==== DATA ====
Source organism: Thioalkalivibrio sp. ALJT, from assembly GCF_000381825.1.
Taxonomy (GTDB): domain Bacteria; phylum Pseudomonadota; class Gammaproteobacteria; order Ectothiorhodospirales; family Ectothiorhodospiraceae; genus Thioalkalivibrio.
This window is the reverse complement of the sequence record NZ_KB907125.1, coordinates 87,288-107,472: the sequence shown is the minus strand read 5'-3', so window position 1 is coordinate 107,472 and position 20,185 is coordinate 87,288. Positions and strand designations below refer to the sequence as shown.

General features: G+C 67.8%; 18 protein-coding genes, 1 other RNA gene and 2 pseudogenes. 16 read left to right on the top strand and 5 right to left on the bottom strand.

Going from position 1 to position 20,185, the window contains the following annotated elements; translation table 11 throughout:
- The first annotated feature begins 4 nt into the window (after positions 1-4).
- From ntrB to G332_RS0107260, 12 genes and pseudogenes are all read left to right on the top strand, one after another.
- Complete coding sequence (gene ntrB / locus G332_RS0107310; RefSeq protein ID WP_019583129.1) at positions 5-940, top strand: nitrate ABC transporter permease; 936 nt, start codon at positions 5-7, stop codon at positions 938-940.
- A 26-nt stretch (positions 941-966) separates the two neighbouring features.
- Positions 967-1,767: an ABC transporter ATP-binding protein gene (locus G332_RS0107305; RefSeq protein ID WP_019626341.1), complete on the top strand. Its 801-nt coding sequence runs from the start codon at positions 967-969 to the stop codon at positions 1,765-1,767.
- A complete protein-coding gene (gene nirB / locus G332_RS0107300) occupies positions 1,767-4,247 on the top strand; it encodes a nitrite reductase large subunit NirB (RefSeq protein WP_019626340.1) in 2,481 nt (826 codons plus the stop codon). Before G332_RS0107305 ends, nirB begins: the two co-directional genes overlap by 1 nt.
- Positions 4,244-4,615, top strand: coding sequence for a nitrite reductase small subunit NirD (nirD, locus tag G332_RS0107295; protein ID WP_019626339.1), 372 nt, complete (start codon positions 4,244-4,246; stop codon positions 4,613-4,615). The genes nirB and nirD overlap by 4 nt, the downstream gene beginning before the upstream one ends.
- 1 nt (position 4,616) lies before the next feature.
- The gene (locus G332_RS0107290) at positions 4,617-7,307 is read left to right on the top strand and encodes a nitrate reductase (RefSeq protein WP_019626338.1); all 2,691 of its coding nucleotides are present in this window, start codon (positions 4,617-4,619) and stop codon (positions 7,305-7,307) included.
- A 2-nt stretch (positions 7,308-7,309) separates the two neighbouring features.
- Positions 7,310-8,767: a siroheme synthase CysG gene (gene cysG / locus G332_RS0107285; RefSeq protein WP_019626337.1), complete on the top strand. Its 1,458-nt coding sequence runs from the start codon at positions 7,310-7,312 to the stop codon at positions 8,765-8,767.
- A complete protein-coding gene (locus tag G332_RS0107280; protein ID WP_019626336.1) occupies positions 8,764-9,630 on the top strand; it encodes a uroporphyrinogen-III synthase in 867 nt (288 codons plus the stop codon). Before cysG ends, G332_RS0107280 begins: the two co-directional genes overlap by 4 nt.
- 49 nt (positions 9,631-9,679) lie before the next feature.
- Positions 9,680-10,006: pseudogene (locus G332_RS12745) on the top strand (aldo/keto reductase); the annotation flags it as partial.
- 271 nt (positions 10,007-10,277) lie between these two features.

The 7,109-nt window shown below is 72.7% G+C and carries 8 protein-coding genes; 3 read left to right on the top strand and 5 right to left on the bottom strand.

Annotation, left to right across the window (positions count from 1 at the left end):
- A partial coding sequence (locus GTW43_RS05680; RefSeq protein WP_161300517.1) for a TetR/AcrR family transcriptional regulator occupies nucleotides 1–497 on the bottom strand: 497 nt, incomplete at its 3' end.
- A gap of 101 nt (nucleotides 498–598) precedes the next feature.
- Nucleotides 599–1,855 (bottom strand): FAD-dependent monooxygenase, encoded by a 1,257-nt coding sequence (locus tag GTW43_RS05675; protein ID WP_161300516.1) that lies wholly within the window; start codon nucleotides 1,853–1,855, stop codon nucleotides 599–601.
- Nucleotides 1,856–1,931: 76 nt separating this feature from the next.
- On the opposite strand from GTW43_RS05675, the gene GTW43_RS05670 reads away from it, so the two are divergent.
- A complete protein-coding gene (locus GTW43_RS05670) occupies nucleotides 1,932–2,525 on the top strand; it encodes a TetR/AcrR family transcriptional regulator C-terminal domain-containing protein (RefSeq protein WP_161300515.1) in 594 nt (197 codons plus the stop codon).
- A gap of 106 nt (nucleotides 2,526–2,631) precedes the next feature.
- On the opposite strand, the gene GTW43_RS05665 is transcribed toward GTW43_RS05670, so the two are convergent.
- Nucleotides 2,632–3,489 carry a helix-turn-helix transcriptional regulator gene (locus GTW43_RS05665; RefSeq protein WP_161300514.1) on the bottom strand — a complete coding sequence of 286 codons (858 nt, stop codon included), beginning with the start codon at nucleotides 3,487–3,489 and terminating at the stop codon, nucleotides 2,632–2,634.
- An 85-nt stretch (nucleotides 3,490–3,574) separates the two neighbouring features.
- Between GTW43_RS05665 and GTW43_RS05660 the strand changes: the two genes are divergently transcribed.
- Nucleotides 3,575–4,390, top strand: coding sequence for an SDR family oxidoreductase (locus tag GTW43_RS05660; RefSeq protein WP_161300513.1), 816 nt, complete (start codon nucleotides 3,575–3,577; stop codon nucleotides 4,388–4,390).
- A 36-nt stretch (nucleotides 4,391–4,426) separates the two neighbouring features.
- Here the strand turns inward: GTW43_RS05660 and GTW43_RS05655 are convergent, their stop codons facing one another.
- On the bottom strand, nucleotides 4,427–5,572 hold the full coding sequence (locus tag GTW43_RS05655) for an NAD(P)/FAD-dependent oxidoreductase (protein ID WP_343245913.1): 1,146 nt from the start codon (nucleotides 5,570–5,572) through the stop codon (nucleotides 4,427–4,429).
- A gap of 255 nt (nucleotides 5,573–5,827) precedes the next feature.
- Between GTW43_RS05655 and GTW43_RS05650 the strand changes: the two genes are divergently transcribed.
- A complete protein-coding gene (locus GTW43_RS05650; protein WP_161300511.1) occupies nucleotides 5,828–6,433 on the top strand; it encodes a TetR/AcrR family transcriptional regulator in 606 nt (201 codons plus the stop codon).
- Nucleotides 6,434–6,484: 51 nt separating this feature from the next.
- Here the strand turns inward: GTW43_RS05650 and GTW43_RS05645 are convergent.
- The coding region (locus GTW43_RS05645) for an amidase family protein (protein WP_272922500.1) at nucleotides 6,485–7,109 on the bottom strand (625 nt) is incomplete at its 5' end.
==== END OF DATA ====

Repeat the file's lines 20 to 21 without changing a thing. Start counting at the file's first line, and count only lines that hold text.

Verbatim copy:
- 271 nt (positions 10,007-10,277) lie between these two features.

The 7,109-nt window shown below is 72.7% G+C and carries 8 protein-coding genes; 3 read left to right on the top strand and 5 right to left on the bottom strand.